Children in primary school learn that every positive number has a real square root.
The number *x* is a square root of *s*, if *x*^{2} = *s*.

Did you know that matrices can also have square roots? For certain matrices S, you can find another matrix X such that X*X = S. To give a very simple example, if S = a*I is a multiple of the identity matrix and a > 0, then X = ±sqrt(a)*I is a square root matrix.

### A matrix square root

I'm going to restrict this article to real numbers, so from now on when I say "a number" I mean a real number and when I say "a matrix" I mean a real matrix. Negative numbers do not have square roots, so it is not surprising that not every matrix has a square root. For example, the negative identity matrix (-I) does not have a square root matrix.

All positive numbers have square roots, and mathematicians, who love to generalize everything, have defined a class of matrices with properties that are reminiscent of positive numbers. They are called *positive definite matrices*, and they arise often in statistics because every covariance and correlation matrix is symmetric and positive definite (SPD).

It turns out that if S is a symmetric positive definite matrix, then there exists a unique SPD matrix X, (called the square root matrix) such that X^{2} = A. For a proof, see Golub and van Loan, 3rd edition, 1996, p. 149.
Furthermore, the following iterative algorithm converges quadratically to the square root matrix (*ibid*, p. 571):

- Let X
_{0}=I be the first approximation. - Apply the formula
*X*_{1}= (*X*_{0}+*S***X*_{0}^{-1}) / 2 where X^{-1}is the inverse matrix of X. The matrix*X*_{1}is a better approximation to sqrt(S) than X_{0}. - Apply the formula
*X*_{n+1}= (*X*_{n}+*S***X*_{n}^{-1}) / 2 iteratively until the process converges. Convergence is achieved when a matrix norm ∥ X_{n+1}– X_{n}∥ is as small as you like.

The astute reader will recognize this algorithm as the matrix version of the Babylonian method for computing a square root. As I explained last week, this iterative method implements Newton's method to find the roots of the (matrix) function f(X) = X*X - S.

### Compute a matrix square root in SAS

In SAS, the SAS/IML matrix language is used to carry out matrix computations. To illustrate the square root algorithm, let S be the 7x7 Toeplitz matrix that is generated by the vector {4 3 2 1 0 -1 -2}. I have previously shown that this Toeplitz matrix (and others of this general form) are SPD. The following SAS/IML program implements the iterative procedure for computing the square root of an SPD matrix:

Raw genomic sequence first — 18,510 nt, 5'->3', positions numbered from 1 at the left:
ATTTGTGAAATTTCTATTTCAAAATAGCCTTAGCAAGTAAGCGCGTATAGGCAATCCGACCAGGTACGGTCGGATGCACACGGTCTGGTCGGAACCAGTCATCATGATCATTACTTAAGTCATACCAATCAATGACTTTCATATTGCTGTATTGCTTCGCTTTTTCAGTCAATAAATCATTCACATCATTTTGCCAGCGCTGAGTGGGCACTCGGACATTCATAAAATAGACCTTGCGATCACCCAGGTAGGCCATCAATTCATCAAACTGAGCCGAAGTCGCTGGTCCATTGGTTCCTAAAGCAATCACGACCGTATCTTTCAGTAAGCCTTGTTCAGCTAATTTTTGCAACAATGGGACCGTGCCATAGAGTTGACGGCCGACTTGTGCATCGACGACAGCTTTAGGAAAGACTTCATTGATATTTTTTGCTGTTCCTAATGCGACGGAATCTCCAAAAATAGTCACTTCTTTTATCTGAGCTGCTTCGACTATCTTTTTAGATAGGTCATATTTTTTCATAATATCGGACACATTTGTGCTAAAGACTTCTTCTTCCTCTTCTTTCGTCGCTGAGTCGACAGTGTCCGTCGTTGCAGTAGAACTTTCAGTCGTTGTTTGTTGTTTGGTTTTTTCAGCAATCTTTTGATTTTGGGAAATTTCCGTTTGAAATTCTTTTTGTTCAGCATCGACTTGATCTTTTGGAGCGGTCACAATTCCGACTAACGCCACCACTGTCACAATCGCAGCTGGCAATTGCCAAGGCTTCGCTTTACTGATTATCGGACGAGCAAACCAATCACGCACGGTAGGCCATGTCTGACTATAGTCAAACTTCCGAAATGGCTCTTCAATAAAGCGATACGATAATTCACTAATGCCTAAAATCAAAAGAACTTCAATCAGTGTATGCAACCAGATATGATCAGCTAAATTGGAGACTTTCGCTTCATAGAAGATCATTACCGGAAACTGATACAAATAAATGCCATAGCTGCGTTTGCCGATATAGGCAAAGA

proc iml; /* Given an SPD matrix S, this function to compute the square root matrix X such that X*X = S */ start sqrtm(S, maxIters=100, epsilon=1e-6); X = I(nrow(S)); /* initial starting matrix */ do iter = 1 to maxIters while( norm(X*X - S) > epsilon ); X = 0.5*(X + S*inv(X)); /* Newton's method converges to square root of S */ end; if norm(X*X - S) <= epsilon then return X; else return(.); finish; S = toeplitz(4:-2); /* 7x7 SPD example */ X = sqrtm(S); /* square root matrix */ print X[L="sqrtm(S)" format=7.4]; |

The output shows the square root matrix. If you multiply this matrix with itself, you get the original Toeplitz matrix. Notice that the original matrix and the square root matrix can contain negative elements, which shows that "positive definite" is different from "has all positive entries."

### Functions of matrices

The square root algorithm can be thought of as a mapping that takes an SPD matrix and produces the square root matrix. Therefore it is an example of a function of a matrix. Nick Higham (2008) has written a book
*Functions of Matrices: Theory and Computation*, which contains many other functions of matrices (exp(), log(), cos(), sin(),....) and how to compute the functions accurately. SAS/IML supports the EXPMATTRIX function, which computes the exponential function of a matrix.

The square root algorithm in this post is a simplified version of a more robust algorithm that has better numerical properties. Higham (1986), "Newton's Method for the Matrix Square Root" cautions that Newton's iteration can be numerically unstable for certain matrices. (For details, see p. 543, Eqns 3.11 and 3.12.) Higham suggests an alternate (but similar) routine (p. 544) that is only slightly more expensive but has improved stability properties.

I think it is very cool that the ancient Babylonian algorithm for computing square roots of numbers can be generalized to compute the square root of a matrix. However, notice that there is an interesting difference. In the Babylonian algorithm, you are permitted to choose any positive number to begin the square root algorithm. For matrices, the initial guess must commute with the matrix S (Higham, 1986, p. 540). Therefore a multiple of the identity matrix is the safest choice for an initial guess.